$1.3 Million Grant for Deepwater Horizon Research

press release
Tuesday, February 21, 2012

University of Georgia marine scientist Samantha Joye, who is the Athletic Association Professor in Arts and Sciences, and UGA colleagues Patricia Medeiros and Christof Meile have received a $1.3 million grant from the Gulf of Mexico Research Initiative that will enable UGA researchers and scientists from 13 other institutions to understand more thoroughly the ecosystem impacts of the 2010 Deepwater Horizon oil spill.


The three-year grant, awarded through a competitive merit-review process by a board comprised of researchers from academic institutions, will allow scientists and emergency responders to better predict and respond to future spills, should they occur. “This research program will provide a comprehensive assessment of the water column and benthic impacts of the Deepwater Horizon oil spill and also will allow us to begin to document the trajectory of ecosystem recovery,” Joye said.


Joye will serve as the associate science director for the project, titled “Ecosystem Impacts of Oil and Gas Inputs to the Gulf,” or ECOGIG. Raymond Highsmith, executive director of the University of Mississippi’s National Institute for Undersea Science and Technology, is the lead investigator.
 

At areas known as hydrocarbon seeps, Joye said, oil and gasses naturally ooze and bubble from the floor of the Gulf of Mexico into the water in quantities that, at most, are 3 percent of the amount discharged during the Deepwater Horizon blowout. The researchers will compare food webs, carbon cycling and other ecosystem processes at these naturally occurring seeps with areas impacted by the blowout. The team also will compare their findings with previous data on sites in the Gulf that are not impacted by either the seeps or the blowout. Technologies such as remote cameras, unmanned vehicles and satellite remote sensing will provide long-term, continuous data.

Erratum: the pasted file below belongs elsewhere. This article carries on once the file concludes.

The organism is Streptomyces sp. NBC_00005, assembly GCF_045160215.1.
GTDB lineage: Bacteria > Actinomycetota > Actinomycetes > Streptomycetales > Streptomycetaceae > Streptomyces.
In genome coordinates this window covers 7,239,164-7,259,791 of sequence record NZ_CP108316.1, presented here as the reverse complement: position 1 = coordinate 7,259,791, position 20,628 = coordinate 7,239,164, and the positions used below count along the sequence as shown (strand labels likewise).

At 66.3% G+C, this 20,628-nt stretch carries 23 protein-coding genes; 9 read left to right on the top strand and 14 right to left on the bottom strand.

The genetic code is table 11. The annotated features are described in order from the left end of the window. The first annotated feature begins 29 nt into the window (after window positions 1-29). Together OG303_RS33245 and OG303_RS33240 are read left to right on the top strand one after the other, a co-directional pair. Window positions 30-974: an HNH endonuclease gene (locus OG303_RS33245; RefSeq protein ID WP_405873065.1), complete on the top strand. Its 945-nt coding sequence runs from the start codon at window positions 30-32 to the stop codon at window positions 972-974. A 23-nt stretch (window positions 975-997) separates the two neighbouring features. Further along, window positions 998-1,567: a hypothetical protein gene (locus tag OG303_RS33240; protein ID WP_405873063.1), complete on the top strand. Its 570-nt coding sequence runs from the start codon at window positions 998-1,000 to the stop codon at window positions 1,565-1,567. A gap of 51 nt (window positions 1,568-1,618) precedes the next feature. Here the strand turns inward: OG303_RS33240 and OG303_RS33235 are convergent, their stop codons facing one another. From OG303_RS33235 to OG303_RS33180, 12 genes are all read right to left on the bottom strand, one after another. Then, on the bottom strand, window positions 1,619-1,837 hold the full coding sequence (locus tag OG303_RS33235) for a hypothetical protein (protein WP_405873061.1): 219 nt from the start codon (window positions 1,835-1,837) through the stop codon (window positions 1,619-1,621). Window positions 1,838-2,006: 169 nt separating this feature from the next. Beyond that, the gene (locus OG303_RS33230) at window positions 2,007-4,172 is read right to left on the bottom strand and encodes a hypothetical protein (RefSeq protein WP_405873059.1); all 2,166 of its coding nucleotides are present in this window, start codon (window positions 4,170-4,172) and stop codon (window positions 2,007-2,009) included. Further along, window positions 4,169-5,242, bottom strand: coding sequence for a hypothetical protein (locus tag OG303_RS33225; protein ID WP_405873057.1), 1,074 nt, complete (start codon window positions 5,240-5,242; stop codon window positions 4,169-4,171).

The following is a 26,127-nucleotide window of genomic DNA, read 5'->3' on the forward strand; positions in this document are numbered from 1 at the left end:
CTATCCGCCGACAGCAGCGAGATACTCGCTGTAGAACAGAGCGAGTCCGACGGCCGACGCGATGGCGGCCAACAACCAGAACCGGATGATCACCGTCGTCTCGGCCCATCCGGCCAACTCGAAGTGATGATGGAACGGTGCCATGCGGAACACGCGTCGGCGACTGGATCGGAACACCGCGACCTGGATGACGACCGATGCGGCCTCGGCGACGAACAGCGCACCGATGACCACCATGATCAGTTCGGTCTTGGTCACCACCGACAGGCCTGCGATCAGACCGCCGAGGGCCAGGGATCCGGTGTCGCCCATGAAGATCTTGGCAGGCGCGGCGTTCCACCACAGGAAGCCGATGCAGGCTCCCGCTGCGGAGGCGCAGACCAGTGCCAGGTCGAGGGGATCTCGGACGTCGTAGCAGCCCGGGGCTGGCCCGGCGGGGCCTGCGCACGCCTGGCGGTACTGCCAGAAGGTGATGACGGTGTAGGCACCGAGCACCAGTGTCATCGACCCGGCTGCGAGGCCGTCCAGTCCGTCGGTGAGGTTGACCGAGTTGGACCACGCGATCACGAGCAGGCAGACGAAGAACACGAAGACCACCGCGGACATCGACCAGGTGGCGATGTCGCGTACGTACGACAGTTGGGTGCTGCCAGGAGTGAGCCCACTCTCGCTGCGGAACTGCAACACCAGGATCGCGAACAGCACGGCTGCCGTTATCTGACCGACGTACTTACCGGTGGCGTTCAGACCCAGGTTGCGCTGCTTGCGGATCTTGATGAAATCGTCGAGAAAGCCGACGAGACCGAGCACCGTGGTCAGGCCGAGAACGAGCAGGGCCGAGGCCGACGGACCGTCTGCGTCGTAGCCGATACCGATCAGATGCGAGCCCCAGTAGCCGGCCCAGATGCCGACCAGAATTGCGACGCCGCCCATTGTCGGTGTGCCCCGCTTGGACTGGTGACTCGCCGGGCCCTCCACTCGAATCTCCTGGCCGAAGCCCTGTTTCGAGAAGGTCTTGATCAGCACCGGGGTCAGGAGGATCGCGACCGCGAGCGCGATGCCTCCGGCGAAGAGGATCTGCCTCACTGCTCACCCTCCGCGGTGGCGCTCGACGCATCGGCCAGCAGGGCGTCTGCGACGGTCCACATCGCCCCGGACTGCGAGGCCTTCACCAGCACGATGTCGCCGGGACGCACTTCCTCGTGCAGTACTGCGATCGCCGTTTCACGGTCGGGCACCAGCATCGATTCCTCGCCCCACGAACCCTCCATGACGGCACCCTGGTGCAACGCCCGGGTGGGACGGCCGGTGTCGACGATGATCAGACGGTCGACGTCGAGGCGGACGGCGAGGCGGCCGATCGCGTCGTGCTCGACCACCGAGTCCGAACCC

Specific objectives of the project include:
 

• Comparing the effects of biological and physical processes with the effects of dispersant applications on the transfer of oil between surface waters, deep water and sediments;
• Defining how sedimented oil impacts microbes and invertebrates (such as clams and tubeworms) on the seafloor and in the water column;
• Monitoring for signs of recovery in ecosystems impacted by the blowout; and
• Developing tools and techniques to track hydrocarbons as they are biologically processed by microbes and other organisms.
“After the 2010 oil spill, it became very clear that we needed to improve our understanding of the biogeochemical processes taking place in the Gulf,” said Medeiros, assistant professor of marine sciences in the UGA Franklin College of Arts and Sciences. “This is a great opportunity for a large group of scientists with diverse research backgrounds to work together to investigate those complex processes.”

 

The GRI Research Board is an independent body established by the Consortium of Ocean Leadership, a nonprofit organization that aims to advance education, research and sound ocean policy. The University of Mississippi-led team is one of eight consortia announced on Aug. 31, 2011, that will receive a total of $112.5 million over three years.
 

In addition to Highsmith, Joye and Medeiros, other ECOGIG executive committee members are Christopher Martens and Andreas Teske, University of North Carolina, Chapel Hill; Annalisa Bracco and Joseph Montoya, Georgia Institute of Technology; Chuck Fischer, Pennsylvania State University; Ajit Subramanium, Columbia Lamont-Doherty Earth Observatory; and Uta Passow, University of California, Santa Barbara.
 

Additional participating ECOGIG institutions are the University of Southern Mississippi; Florida State University; Temple University; Oregon State University; University of Maryland; University of Texas, Austin; and the J. Craig Venter Institute.
 

To learn more about the ECOGIG project, see http://niust.org/griproject/.